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Chambered nautilus
Center for     Biological     Diversity   

Chambered Nautilus Wins Endangered Species Act Protection

The chambered nautilus is an exceptionally beautiful shellfish — and its beauty is one of its biggest problems. The species' numbers have been plummeting globally as nautiluses are harvested for sale as tourist trinkets. Over the past 16 years, about 1.7 million nautilus-shell products were imported into the United States.

But last week saw great news for these ancient ocean animals. In response to a Center for Biological Diversity petition, the National Marine Fisheries Service awarded them Endangered Species Act protection. Unfortunately the agency didn't take steps toward curbing nautilus-shell imports.

"Endangered Species Act protection will help," said Miyoko Sakashita, our Oceans program director. "But if we don't get rules to rein in this booming commercial trade, it'll continue to be a major threat to survival of these shellfish."

Learn more in our press release.

Pacific fisher

Our Stance on Kavanaugh

It's been a difficult week for women and victims of sexual assault and harassment. After the Senate Judiciary Committee voted on Brett Kavanaugh's nomination to the Supreme Court, Center Executive Director Kierán Suckling issued a statement:

"Sadly this week has been another reminder of who Trump and many congressional Republicans stand with when it comes to powerful men and the brave women who speak out against them.

"If Kavanaugh's confirmed, history will remember it as the day when the Supreme Court tilted fatefully in favor of the rich and dominant. It's incumbent upon all of us to fight harder and speak louder for equality and justice for all, especially those who dare to challenge the most powerful."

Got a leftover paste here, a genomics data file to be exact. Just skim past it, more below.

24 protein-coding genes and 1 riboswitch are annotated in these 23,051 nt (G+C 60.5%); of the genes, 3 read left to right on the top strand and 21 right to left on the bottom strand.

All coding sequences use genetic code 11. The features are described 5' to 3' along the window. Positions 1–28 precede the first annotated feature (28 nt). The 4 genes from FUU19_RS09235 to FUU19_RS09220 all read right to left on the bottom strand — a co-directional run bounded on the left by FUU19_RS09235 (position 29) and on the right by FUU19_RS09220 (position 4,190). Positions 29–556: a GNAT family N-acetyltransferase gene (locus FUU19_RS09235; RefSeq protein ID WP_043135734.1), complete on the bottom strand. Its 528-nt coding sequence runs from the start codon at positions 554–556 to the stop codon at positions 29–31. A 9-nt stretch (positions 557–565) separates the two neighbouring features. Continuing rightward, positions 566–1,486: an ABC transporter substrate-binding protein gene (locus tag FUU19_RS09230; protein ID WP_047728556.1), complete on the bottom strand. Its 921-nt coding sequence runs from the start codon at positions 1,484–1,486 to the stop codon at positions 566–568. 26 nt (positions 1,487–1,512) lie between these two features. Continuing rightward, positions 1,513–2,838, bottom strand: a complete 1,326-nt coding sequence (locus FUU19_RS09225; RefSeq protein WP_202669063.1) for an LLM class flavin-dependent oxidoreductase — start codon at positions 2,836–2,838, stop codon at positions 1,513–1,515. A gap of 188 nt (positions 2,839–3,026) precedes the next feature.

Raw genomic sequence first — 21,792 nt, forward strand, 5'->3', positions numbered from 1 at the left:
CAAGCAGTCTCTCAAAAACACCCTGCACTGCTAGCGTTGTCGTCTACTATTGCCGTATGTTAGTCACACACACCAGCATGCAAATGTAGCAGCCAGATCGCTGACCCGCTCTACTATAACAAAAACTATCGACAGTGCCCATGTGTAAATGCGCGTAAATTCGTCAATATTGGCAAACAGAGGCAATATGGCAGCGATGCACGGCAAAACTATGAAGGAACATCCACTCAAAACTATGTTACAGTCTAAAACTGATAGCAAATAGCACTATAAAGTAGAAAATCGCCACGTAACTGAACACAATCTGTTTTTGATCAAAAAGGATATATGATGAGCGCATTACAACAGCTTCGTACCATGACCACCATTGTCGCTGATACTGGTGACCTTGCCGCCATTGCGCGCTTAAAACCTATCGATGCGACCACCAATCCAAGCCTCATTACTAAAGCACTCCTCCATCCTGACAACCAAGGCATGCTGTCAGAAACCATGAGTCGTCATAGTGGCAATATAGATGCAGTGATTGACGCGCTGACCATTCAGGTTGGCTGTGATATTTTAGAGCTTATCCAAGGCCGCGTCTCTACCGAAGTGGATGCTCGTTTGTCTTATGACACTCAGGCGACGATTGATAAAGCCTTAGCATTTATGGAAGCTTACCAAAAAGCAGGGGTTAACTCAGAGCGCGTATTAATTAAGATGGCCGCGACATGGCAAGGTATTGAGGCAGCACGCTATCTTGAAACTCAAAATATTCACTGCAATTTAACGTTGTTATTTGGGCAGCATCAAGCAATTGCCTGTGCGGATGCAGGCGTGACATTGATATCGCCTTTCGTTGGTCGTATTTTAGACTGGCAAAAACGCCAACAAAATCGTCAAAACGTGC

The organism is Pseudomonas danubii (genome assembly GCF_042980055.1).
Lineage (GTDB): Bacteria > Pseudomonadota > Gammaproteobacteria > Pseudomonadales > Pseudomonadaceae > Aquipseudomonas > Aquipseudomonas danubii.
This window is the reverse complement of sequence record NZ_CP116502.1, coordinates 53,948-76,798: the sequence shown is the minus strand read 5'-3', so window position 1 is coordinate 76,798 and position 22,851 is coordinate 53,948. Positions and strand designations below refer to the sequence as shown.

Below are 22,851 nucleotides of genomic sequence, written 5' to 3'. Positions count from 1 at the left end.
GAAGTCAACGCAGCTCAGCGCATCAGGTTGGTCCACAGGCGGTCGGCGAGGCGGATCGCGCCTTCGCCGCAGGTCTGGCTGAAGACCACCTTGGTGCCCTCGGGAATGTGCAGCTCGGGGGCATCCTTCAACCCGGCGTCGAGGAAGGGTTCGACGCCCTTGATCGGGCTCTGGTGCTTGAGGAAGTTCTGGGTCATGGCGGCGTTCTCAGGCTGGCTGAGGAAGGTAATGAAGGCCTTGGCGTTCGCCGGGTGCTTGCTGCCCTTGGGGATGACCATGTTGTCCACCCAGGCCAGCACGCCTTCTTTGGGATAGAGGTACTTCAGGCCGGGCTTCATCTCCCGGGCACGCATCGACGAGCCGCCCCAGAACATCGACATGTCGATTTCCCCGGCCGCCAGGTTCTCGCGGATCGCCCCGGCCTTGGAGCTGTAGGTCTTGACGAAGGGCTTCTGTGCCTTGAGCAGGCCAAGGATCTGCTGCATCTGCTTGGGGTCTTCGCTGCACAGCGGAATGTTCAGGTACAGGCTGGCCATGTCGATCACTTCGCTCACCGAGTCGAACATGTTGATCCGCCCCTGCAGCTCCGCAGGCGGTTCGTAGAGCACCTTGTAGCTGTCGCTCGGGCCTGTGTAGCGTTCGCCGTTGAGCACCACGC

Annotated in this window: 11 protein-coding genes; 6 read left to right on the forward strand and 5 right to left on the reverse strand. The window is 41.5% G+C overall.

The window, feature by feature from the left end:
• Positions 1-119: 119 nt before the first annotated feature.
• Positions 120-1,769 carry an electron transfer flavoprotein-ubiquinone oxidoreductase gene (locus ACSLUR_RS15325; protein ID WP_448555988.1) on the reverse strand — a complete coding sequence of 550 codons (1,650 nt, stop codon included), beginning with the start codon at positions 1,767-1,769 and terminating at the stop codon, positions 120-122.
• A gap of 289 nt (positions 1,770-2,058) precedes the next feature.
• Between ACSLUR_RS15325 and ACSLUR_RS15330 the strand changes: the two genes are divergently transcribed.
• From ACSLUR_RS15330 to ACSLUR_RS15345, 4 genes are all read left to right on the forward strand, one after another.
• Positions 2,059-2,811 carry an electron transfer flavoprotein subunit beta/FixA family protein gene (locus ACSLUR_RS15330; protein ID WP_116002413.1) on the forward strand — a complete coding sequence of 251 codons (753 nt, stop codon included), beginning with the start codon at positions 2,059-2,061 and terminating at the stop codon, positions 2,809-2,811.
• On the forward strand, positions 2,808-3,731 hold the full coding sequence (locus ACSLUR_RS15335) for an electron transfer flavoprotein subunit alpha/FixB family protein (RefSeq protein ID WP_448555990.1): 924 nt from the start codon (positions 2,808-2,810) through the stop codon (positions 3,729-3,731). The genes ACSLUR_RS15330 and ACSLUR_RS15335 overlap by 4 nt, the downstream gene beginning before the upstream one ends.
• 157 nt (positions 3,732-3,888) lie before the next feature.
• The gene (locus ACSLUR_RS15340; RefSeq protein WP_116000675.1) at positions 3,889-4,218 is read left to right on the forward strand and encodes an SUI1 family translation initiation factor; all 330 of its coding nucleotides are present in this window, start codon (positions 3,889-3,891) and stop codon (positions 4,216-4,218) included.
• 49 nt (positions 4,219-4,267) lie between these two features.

Read the whole statement for yourself.

Our Fight for Rare Frogs Goes to the Supreme Court

Dusky gopher frog

Dusky gopher frogs are extremely rare, with only about 200 left in the wild. The Center won protection for their critical habitat in Mississippi and Louisiana in 2012. That protection was the focus of a case before the U.S. Supreme Court on Monday.

While our lawyers didn't argue before the justices this week, we were in the courtroom — and we're closely tracking this case.

Check out this NPR story with the Center's Noah Greenwald and then watch Vice News' video about this charming little frog.

Bears at Tongass National Forest

800-year-old Trees on the Chopping Block: Take Action

Alaska's Tongass National Forest contains some of the largest tracts of temperate old-growth rainforest left in the world. It's stunningly beautiful, it helps mitigate climate change — and it's the newest target in Trump's war against public lands.

The administration is proposing exempting or weakening protections given to the Tongass by what's known as the "roadless rule" — a policy that's protected much of our remaining wild, road-free public forests from damaging logging and roadbuilding. If the proposed changes go through, the Tongass would be logged and bulldozed to build roads. This would harm habitat for bear, moose and salmon and set a dangerous precedent that could lead to road construction in our other last wild forests.

Tell the U.S. Forest Service to keep roadless areas in the Tongass protected.

The Revelator: A River Reclaimed

Remains of the Glines Dam, Elwha River

After decades of advocacy and scientific study, the world's largest dam-removal project was completed four years ago. Now the Elwha River runs free, from the mountains of Washington's Olympic National Park to the Pacific Ocean.